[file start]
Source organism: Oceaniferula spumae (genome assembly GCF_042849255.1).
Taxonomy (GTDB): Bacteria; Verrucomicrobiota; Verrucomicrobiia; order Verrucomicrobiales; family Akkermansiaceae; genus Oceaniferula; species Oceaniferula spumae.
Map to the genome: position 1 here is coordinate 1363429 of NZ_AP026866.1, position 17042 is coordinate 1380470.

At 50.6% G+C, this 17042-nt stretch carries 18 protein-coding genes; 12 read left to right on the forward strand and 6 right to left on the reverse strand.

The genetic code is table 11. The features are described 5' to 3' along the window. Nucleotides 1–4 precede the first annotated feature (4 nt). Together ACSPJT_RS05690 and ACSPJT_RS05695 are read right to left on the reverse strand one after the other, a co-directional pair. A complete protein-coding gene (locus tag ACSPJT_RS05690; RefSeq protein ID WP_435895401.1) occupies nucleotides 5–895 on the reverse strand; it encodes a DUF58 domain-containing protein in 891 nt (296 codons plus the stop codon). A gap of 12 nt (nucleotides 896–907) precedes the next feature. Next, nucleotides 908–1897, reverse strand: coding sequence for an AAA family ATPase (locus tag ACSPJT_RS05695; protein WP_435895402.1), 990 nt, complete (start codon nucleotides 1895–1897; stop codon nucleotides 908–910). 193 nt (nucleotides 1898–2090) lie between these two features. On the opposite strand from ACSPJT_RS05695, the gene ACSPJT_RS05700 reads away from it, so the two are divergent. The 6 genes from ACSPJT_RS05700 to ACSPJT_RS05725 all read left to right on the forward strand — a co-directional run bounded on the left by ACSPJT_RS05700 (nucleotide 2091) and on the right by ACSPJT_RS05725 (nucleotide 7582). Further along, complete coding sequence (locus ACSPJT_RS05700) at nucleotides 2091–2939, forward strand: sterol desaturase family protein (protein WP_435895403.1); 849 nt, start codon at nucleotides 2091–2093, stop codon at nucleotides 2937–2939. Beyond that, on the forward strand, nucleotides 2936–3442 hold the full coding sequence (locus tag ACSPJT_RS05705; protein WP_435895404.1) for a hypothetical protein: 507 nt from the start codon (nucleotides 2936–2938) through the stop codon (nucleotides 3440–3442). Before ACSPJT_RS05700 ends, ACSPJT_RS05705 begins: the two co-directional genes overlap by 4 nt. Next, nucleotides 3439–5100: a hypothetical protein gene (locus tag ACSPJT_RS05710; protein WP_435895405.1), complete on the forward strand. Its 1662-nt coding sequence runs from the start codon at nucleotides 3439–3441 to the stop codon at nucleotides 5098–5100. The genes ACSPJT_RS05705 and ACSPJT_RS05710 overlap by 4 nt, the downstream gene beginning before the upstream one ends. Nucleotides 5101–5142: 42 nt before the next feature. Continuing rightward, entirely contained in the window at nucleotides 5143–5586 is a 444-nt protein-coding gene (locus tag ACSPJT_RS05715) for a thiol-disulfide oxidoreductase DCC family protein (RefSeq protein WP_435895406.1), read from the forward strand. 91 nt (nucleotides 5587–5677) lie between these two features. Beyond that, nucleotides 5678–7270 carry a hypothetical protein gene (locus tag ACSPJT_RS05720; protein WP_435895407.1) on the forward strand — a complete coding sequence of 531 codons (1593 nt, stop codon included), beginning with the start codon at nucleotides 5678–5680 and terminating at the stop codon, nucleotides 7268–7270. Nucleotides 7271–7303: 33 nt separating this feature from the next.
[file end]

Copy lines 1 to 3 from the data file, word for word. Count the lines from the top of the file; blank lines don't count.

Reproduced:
Source organism: Oceaniferula spumae (genome assembly GCF_042849255.1).
Taxonomy (GTDB): Bacteria; Verrucomicrobiota; Verrucomicrobiia; order Verrucomicrobiales; family Akkermansiaceae; genus Oceaniferula; species Oceaniferula spumae.
Map to the genome: position 1 here is coordinate 1363429 of NZ_AP026866.1, position 17042 is coordinate 1380470.